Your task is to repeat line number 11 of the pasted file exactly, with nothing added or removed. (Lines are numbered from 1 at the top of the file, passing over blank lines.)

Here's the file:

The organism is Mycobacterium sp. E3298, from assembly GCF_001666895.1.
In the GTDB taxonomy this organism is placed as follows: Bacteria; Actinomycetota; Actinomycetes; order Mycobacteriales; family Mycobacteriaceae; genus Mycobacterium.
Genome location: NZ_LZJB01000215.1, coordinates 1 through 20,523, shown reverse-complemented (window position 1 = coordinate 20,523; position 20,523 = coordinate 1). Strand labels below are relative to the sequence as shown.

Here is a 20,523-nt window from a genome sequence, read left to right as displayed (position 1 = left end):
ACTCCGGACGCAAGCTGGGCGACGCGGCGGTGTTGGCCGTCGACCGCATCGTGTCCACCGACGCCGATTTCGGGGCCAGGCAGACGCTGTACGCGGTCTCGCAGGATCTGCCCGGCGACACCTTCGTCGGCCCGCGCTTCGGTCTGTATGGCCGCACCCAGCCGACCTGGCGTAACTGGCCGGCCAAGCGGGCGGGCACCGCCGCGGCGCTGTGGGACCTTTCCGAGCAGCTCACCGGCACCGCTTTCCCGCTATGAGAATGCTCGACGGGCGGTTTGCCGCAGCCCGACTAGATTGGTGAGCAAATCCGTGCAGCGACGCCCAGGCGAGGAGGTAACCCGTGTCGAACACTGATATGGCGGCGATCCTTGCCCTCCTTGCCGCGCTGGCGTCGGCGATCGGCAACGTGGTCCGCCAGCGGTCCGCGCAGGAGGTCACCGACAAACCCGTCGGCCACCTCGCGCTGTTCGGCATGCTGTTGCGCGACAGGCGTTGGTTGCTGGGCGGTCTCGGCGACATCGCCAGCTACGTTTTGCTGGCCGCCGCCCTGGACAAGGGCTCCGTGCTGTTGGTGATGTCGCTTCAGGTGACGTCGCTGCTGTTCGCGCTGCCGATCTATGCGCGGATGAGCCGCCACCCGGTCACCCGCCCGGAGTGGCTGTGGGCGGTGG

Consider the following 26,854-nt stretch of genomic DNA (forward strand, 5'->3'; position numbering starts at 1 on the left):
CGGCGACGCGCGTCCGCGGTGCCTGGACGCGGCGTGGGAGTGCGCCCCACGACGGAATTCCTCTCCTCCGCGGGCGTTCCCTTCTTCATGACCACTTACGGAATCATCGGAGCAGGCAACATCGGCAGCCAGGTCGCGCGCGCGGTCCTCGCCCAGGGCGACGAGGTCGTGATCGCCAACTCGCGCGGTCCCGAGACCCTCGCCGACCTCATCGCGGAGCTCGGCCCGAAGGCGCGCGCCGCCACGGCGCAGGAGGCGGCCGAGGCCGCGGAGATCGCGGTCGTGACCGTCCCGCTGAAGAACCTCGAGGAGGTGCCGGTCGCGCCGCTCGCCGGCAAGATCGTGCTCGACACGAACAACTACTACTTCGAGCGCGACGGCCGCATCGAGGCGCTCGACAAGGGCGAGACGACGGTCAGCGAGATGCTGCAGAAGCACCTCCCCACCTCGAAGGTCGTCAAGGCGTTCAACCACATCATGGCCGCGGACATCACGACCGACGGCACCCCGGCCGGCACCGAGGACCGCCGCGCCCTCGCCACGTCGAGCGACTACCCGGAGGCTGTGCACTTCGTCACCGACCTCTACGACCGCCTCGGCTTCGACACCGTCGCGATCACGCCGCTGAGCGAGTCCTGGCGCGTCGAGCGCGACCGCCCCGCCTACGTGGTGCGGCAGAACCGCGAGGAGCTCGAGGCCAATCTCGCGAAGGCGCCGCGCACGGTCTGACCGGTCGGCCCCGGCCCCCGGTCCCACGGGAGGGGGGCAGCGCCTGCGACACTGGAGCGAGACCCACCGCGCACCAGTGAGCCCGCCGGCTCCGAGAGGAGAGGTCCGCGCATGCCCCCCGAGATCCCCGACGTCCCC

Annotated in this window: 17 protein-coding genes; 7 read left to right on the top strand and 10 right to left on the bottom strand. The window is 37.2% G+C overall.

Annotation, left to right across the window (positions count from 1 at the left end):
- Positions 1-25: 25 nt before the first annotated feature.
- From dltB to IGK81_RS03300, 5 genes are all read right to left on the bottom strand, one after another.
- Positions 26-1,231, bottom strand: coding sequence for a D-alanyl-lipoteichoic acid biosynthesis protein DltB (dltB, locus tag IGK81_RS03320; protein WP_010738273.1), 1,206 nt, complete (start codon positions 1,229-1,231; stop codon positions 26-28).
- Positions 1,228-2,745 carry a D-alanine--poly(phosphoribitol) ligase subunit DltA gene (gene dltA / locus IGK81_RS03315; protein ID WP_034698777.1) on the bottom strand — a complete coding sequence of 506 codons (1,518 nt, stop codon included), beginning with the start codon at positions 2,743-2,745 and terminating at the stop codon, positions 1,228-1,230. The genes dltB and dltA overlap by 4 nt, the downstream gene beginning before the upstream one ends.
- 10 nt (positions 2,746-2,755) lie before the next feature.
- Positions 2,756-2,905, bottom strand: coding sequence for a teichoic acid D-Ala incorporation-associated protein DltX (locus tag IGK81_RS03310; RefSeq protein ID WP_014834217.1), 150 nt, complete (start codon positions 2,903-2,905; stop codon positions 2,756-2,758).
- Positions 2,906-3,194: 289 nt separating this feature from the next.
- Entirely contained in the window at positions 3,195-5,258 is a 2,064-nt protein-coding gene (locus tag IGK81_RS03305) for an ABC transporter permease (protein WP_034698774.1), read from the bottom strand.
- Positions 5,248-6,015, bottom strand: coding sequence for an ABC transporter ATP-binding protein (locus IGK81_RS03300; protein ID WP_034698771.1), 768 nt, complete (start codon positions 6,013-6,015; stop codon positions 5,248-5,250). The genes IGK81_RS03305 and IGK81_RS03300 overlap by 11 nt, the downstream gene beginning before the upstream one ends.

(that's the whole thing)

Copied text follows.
- From dltB to IGK81_RS03300, 5 genes are all read right to left on the bottom strand, one after another.